Commercial Examples: Watney’s Cream Stout. Mackeson’s Triple Stout.

17.3 Extra (Dry Irish-Style) Stout

Aroma: Coffee-like roasted barley and roasted malt aromas are prominent. Esters low to high. Diacetyl moderate to none. Hop aroma low to none.

Appearance: Deep garnet to black in color. Clarity is irrelevant in such a dark beer. A thick, creamy, long-lasting head is characteristic.

Flavor Moderate acidity from roasted grains, and medium to high hop bitterness, provide a dry finish and often a nutty character. Balancing factors may include some creaminess, high to low fruitiness, and medium to no diacetyl.

Mouthfeel: Medium to medium-full body, with a creamy character. Low to moderate carbonation.

Overall Impression: A very dark, roasty, bitter, creamy ale.

Comments: The Irish Extra Stout style is brewed from a significantly higher OG than the Irish Draught Stout style, giving a richer texture and flavor that is more appropriate for what is largely a bottled product.

History: Developed primarily for export.

Ingredients: The dryness comes from the use of roasted unmalted barley in addition to pale malt, moderate to high hop bitterness, and good attenuation. Flaked unmalted barley may also be used to add a creaminess. A small percentage of soured beer is sometimes added for complexity.

Vital Statistics: OG: 1.055 - 1.075, FG: 1.010 - 1.017, ABV: 5.4 - 6.8%, IBU: 45 - 85, SRM: 30+.

Commercial Examples: Guinness Extra Stout.

17.4 Export and Oatmeal (Sweet English-Style) Stout

Aroma: Mild roasted grain aromas. Fruitiness can be low to high. Diacetyl medium to none. Hop aroma low to none.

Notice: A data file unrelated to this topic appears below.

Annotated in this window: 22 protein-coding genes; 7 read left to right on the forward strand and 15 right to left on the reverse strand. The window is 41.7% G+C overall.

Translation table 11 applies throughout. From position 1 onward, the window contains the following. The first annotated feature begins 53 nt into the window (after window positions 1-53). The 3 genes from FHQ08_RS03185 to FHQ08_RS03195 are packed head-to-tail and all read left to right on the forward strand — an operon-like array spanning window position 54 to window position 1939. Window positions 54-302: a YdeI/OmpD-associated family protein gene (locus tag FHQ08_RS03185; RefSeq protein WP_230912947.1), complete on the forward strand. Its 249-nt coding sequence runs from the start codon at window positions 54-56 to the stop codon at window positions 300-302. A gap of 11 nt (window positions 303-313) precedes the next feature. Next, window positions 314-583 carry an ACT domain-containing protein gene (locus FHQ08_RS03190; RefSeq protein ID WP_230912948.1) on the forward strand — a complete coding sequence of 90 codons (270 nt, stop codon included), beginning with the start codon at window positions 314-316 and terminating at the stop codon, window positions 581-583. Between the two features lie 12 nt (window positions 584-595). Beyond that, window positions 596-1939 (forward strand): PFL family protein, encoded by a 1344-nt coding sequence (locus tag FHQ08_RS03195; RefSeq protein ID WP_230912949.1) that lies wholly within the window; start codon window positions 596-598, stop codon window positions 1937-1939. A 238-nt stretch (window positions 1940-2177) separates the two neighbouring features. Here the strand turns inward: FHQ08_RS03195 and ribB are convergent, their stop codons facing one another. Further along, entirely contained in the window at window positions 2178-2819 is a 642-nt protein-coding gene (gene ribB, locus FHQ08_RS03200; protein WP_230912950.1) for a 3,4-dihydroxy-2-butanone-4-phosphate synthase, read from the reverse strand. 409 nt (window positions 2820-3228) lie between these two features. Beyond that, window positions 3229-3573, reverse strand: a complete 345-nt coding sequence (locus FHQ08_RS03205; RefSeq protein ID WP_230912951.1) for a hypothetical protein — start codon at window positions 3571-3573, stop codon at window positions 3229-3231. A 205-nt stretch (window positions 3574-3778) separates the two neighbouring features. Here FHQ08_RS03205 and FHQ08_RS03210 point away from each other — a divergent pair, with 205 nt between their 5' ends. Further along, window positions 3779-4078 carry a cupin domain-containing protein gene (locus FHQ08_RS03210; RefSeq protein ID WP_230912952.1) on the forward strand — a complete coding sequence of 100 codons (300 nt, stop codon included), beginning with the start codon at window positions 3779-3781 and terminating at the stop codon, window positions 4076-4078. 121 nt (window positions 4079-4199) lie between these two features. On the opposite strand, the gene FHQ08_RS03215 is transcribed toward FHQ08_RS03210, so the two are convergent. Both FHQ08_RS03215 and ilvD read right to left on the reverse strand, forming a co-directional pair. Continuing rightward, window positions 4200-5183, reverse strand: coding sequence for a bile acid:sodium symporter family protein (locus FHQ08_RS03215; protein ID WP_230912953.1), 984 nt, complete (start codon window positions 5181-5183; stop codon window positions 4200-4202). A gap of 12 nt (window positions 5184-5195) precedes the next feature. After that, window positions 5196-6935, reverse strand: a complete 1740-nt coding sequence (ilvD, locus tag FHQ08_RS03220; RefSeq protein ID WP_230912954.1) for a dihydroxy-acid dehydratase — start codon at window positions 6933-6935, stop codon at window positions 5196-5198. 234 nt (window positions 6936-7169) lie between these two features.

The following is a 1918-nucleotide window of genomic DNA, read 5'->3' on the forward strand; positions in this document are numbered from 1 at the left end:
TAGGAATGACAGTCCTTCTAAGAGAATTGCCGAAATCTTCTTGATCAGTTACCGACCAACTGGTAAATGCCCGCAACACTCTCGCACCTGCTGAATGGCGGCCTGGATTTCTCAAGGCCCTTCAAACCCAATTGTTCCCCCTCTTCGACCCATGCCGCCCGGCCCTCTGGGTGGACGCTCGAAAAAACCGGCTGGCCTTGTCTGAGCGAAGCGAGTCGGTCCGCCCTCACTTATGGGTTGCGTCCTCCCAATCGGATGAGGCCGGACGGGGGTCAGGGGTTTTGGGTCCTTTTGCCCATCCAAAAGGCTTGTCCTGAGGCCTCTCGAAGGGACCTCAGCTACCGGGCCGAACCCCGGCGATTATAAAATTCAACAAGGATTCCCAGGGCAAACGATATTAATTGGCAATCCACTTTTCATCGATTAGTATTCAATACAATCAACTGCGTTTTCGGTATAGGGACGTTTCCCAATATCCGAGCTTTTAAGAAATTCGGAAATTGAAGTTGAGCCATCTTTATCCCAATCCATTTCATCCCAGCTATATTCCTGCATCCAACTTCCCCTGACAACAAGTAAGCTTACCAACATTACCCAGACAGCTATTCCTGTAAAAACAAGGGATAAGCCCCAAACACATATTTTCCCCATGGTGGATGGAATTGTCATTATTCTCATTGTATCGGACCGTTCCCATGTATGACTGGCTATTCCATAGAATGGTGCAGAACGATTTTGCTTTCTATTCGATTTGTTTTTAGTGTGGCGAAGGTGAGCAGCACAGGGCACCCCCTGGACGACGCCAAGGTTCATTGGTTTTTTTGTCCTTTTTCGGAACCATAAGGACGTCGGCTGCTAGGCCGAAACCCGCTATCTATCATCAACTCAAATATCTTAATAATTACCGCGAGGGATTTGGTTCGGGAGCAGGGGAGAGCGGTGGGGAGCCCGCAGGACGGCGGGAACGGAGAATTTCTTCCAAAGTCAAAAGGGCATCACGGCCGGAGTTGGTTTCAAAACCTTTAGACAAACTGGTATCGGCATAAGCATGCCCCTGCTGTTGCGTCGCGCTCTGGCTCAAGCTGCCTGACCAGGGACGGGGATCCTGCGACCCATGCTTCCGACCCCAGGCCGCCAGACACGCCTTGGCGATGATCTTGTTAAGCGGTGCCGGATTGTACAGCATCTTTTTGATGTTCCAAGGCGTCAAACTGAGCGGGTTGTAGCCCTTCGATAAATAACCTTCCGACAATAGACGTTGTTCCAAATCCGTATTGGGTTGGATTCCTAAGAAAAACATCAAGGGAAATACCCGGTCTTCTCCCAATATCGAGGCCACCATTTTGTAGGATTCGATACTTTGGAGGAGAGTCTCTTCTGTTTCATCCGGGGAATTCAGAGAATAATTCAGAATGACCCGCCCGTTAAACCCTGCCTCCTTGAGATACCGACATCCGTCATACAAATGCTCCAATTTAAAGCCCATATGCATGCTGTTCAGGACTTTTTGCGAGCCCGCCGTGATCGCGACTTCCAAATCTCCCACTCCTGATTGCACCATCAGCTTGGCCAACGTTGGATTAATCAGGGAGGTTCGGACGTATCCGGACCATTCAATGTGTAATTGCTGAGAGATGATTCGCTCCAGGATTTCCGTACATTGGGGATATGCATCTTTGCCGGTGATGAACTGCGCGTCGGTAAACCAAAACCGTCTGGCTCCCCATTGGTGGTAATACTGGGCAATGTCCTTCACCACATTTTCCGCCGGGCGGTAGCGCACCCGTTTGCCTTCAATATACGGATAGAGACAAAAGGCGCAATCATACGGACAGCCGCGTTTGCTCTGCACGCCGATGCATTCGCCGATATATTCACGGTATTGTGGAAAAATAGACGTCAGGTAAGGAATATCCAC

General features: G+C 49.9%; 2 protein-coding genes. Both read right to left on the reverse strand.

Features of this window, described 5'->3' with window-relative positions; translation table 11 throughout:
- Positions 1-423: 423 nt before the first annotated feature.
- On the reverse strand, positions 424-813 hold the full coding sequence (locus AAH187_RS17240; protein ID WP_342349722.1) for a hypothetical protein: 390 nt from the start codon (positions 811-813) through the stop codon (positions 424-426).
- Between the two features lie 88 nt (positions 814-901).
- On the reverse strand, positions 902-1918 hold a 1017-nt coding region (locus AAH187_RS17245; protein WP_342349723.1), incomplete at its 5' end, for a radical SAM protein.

Appearance: Very dark amber to black in color, which makes clarity essentially unimportant. Creamy head.

Flavor Dark roasted grains and malts dominate the flavor, with medium to high sweetness. Hopping is moderate atmost.

Mouthfeel: Full bodied and creamy. Carbonation low to moderate. A mealy, oily texture may be contributed by adjuncts such as oatmeal. Minerals may contribute to a sensation of fullness of body.

Overall Impression: A very dark, sweet, full bodied, slightly roasty ale.

Comments: This is a higher-gravity product than the Milk/Cream Stout style, and is usually a bottled style.

History: A rich English style of Stout.

Ingredients: Two-row pale malt, crystal malts, dark roasted malts. Lactose may be added to provide some of the residual sweetness. Oatmeal may be used as an adjunct, generally prominently mentioned on the label.

Vital Statistics: OG: 1.035 - 1.066, FG: 1.010 - 1.022, ABV: 3.0 - 5.6%, IBU: 20 - 40, SRM: 35+.

Commercial Examples: Samuel Smith’s Oatmeal Stout. Young’s Oatmeal Stout.

17.5 Foreign-Style Stout

Aroma: Roasted grain aromas prominent. Fruitiness medium to high. Diacetyl low to medium. Hop aroma

low to none. Occasionally has the aroma of alcohol.

Appearance: Very deep brown to black in color. Clarity usually obscured by deep color. Moderate to low head retention may result from a higher-than-average alcohol level.

Flavor Can range from sweet to dry, with roasted grain character obvious but not sharp. Fruitiness can be low to high, diacetyl medium to none. Hop bitterness can be medium to high.